The housing market has been wild all over Canada for the last couple of years: but Ontario has seen tremendous changes that it’s never seen before. From people fleeing the cities where they usually flock to being valued as overpriced by 22.6% on average, there’s a lot to dig into with Ontario to figure out if it’s a worthwhile investment.
Often Viewed as the Most Overpriced in the Country
Canada as a whole is considered the most overpriced country in terms of housing in the entire world. Unfortunately, Ontario is the worst offender in the country. With real estate overpriced at 22% in 2021, many fear the growth that it’s projected to see over the next couple of years.
Fortunately, just because properties are overpriced doesn’t mean you need to buy at that price, submitting offers and being competitive can help lower costs.
Prices Increased 22% in 2021
Overall prices grew by 22% over what they were in 2020. This affected everything from Ottawa to Halton real estate and is seen in both single-family homes and in condos and multi-residence buildings.
These prices are part of a global phenomenon, where people have become desperate to own land and have personal property after the first year of the COVID-19 pandemic, which set off the major market frenzy in the spring of 2021. As a result, these prices are expected to continue to rise, especially in Ontario.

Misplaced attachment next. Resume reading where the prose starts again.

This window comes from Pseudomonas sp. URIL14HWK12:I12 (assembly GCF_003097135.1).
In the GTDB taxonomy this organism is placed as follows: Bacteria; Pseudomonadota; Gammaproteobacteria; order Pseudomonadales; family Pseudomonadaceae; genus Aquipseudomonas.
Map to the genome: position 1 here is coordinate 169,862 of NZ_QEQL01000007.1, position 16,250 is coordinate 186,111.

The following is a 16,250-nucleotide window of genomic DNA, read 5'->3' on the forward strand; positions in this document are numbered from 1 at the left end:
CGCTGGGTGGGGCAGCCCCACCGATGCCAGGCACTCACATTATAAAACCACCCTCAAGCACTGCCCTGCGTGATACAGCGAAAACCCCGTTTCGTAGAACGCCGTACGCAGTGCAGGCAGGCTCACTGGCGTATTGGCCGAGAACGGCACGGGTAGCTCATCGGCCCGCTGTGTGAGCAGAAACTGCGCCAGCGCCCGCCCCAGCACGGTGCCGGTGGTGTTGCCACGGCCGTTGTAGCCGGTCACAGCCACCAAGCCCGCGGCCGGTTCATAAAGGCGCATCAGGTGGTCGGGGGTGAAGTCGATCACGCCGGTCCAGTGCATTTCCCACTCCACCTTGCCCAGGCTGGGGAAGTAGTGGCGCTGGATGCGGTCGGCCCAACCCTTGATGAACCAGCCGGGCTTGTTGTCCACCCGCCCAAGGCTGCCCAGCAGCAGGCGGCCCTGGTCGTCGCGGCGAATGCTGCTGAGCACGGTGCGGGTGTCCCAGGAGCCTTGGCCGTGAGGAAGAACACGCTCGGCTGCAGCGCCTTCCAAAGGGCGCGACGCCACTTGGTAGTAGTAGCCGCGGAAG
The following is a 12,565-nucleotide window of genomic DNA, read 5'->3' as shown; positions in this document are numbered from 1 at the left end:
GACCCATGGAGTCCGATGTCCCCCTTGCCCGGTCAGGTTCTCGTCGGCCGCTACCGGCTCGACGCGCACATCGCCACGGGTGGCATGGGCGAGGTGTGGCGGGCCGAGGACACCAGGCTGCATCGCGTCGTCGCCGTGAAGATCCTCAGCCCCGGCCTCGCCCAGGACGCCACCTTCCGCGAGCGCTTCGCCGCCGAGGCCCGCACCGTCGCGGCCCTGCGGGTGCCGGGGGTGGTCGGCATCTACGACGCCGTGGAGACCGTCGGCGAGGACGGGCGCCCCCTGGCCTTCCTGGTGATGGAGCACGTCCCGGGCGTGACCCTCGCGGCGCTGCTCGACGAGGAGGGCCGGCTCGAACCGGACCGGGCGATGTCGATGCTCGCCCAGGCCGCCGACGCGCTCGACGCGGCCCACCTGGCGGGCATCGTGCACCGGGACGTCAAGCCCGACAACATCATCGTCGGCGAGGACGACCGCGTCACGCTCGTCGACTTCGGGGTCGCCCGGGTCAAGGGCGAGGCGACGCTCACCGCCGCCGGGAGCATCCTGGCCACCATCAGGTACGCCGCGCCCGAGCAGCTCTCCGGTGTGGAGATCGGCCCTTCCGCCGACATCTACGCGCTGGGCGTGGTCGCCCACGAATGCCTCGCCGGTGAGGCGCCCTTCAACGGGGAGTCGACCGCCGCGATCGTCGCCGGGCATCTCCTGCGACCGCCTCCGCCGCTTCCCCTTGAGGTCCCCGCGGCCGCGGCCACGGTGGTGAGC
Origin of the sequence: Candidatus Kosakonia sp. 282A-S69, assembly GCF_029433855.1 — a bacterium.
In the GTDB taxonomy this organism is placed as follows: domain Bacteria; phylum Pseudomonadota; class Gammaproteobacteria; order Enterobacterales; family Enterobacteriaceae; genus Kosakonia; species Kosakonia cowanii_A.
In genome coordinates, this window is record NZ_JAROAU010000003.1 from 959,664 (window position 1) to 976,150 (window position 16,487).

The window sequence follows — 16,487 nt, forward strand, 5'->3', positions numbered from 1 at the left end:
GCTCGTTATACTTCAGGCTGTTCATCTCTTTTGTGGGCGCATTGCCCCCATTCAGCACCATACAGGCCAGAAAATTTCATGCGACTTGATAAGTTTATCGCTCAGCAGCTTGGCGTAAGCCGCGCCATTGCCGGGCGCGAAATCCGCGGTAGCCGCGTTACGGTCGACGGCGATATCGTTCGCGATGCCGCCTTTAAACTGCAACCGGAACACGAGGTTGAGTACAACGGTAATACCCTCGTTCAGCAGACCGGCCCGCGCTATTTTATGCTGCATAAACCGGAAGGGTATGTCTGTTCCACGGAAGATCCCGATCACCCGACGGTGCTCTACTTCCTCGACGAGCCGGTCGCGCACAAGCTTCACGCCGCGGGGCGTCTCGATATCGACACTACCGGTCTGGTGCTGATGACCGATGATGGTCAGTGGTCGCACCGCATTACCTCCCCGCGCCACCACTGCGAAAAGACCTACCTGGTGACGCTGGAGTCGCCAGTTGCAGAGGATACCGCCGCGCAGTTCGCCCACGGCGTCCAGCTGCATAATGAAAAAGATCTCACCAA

Homes Aren’t Staying on the Market Long.
Unfortunately, because of the dense competition, homes aren’t staying on the market for long. Buyers are making quick decisions and not waiting for someone else to grab the house before they do.
This means more buyers are likely to accept the asking price and to avoid bartering for fear of losing out on the house. This is seen the worst in areas like Ottawa, where the suburbs have been in a huge uproar of people buying homes as quickly as possible.
People Are Leaving the Larger Cities
Since the pandemic started, people have been desperate to have personal space that they own, where they can go outside without being around people from outside of their household. This can be seen the most clearly in how people have migrated out of cities like Ottawa and Toronto since the beginning of the pandemic.
Instead, they’re seeking out properties in smaller towns and cities, looking for larger plots of land, and willing to pay Toronto prices for it despite looking in rural areas. This has changed how the market operates in many small towns that weren’t prepared for this influx of interest and has sparked construction in many of these areas that are now having to compensate for the suddenly larger population.
There’s No Crash in Sight Yet for Ontario
Although Ontario’s housing market has been wild for the last couple of years, there’s no sign in sight that these prices are going to slow down any time soon. Because of that, more people are investing, boosting prices further.